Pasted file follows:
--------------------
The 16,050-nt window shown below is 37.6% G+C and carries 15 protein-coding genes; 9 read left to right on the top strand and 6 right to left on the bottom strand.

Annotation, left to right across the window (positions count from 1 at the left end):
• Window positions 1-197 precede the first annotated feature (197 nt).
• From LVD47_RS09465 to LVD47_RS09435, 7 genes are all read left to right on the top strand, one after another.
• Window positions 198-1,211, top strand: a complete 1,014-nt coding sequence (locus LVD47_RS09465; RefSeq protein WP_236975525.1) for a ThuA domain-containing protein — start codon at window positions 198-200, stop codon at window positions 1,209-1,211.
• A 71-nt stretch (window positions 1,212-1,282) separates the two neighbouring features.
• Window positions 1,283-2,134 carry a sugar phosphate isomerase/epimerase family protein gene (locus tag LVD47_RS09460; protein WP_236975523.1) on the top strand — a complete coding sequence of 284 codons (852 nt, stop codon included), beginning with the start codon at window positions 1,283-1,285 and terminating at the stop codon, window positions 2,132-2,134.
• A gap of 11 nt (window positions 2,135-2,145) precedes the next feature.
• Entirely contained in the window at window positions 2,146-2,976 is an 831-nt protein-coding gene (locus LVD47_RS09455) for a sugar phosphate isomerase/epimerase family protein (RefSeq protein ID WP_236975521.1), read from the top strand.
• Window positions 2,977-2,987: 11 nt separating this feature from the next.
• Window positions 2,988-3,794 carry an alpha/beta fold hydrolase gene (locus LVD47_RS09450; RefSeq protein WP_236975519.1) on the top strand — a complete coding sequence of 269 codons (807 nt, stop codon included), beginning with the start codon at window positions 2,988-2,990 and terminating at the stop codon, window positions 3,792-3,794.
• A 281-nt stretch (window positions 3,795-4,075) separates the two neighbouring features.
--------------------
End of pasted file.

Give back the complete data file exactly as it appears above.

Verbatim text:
The 16,050-nt window shown below is 37.6% G+C and carries 15 protein-coding genes; 9 read left to right on the top strand and 6 right to left on the bottom strand.

Annotation, left to right across the window (positions count from 1 at the left end):
• Window positions 1-197 precede the first annotated feature (197 nt).
• From LVD47_RS09465 to LVD47_RS09435, 7 genes are all read left to right on the top strand, one after another.
• Window positions 198-1,211, top strand: a complete 1,014-nt coding sequence (locus LVD47_RS09465; RefSeq protein WP_236975525.1) for a ThuA domain-containing protein — start codon at window positions 198-200, stop codon at window positions 1,209-1,211.
• A 71-nt stretch (window positions 1,212-1,282) separates the two neighbouring features.
• Window positions 1,283-2,134 carry a sugar phosphate isomerase/epimerase family protein gene (locus tag LVD47_RS09460; protein WP_236975523.1) on the top strand — a complete coding sequence of 284 codons (852 nt, stop codon included), beginning with the start codon at window positions 1,283-1,285 and terminating at the stop codon, window positions 2,132-2,134.
• A gap of 11 nt (window positions 2,135-2,145) precedes the next feature.
• Entirely contained in the window at window positions 2,146-2,976 is an 831-nt protein-coding gene (locus LVD47_RS09455) for a sugar phosphate isomerase/epimerase family protein (RefSeq protein ID WP_236975521.1), read from the top strand.
• Window positions 2,977-2,987: 11 nt separating this feature from the next.
• Window positions 2,988-3,794 carry an alpha/beta fold hydrolase gene (locus LVD47_RS09450; RefSeq protein WP_236975519.1) on the top strand — a complete coding sequence of 269 codons (807 nt, stop codon included), beginning with the start codon at window positions 2,988-2,990 and terminating at the stop codon, window positions 3,792-3,794.
• A 281-nt stretch (window positions 3,795-4,075) separates the two neighbouring features.